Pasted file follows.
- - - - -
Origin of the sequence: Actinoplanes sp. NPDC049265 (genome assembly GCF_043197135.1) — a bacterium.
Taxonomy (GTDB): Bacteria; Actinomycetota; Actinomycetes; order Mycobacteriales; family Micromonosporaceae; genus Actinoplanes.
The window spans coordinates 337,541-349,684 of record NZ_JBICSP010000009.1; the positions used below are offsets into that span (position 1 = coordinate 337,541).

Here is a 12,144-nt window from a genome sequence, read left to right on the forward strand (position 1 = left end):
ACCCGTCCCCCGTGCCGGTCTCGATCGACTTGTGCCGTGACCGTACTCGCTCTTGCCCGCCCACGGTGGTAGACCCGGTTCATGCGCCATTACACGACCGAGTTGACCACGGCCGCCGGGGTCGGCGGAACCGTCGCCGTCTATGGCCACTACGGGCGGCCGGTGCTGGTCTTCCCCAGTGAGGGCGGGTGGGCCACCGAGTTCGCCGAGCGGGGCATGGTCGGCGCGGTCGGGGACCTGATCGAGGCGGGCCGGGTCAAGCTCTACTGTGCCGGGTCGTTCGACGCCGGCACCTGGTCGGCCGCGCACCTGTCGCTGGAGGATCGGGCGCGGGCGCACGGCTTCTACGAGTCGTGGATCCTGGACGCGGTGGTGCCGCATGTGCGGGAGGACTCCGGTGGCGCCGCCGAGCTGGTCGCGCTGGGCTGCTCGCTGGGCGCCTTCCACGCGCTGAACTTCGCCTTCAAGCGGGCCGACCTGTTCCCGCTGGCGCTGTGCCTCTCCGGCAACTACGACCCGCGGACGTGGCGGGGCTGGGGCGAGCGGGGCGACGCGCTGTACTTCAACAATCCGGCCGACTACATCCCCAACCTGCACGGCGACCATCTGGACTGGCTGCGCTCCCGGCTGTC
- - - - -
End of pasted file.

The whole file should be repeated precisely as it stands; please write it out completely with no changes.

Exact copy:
Origin of the sequence: Actinoplanes sp. NPDC049265 (genome assembly GCF_043197135.1) — a bacterium.
Taxonomy (GTDB): Bacteria; Actinomycetota; Actinomycetes; order Mycobacteriales; family Micromonosporaceae; genus Actinoplanes.
The window spans coordinates 337,541-349,684 of record NZ_JBICSP010000009.1; the positions used below are offsets into that span (position 1 = coordinate 337,541).

Here is a 12,144-nt window from a genome sequence, read left to right on the forward strand (position 1 = left end):
ACCCGTCCCCCGTGCCGGTCTCGATCGACTTGTGCCGTGACCGTACTCGCTCTTGCCCGCCCACGGTGGTAGACCCGGTTCATGCGCCATTACACGACCGAGTTGACCACGGCCGCCGGGGTCGGCGGAACCGTCGCCGTCTATGGCCACTACGGGCGGCCGGTGCTGGTCTTCCCCAGTGAGGGCGGGTGGGCCACCGAGTTCGCCGAGCGGGGCATGGTCGGCGCGGTCGGGGACCTGATCGAGGCGGGCCGGGTCAAGCTCTACTGTGCCGGGTCGTTCGACGCCGGCACCTGGTCGGCCGCGCACCTGTCGCTGGAGGATCGGGCGCGGGCGCACGGCTTCTACGAGTCGTGGATCCTGGACGCGGTGGTGCCGCATGTGCGGGAGGACTCCGGTGGCGCCGCCGAGCTGGTCGCGCTGGGCTGCTCGCTGGGCGCCTTCCACGCGCTGAACTTCGCCTTCAAGCGGGCCGACCTGTTCCCGCTGGCGCTGTGCCTCTCCGGCAACTACGACCCGCGGACGTGGCGGGGCTGGGGCGAGCGGGGCGACGCGCTGTACTTCAACAATCCGGCCGACTACATCCCCAACCTGCACGGCGACCATCTGGACTGGCTGCGCTCCCGGCTGTC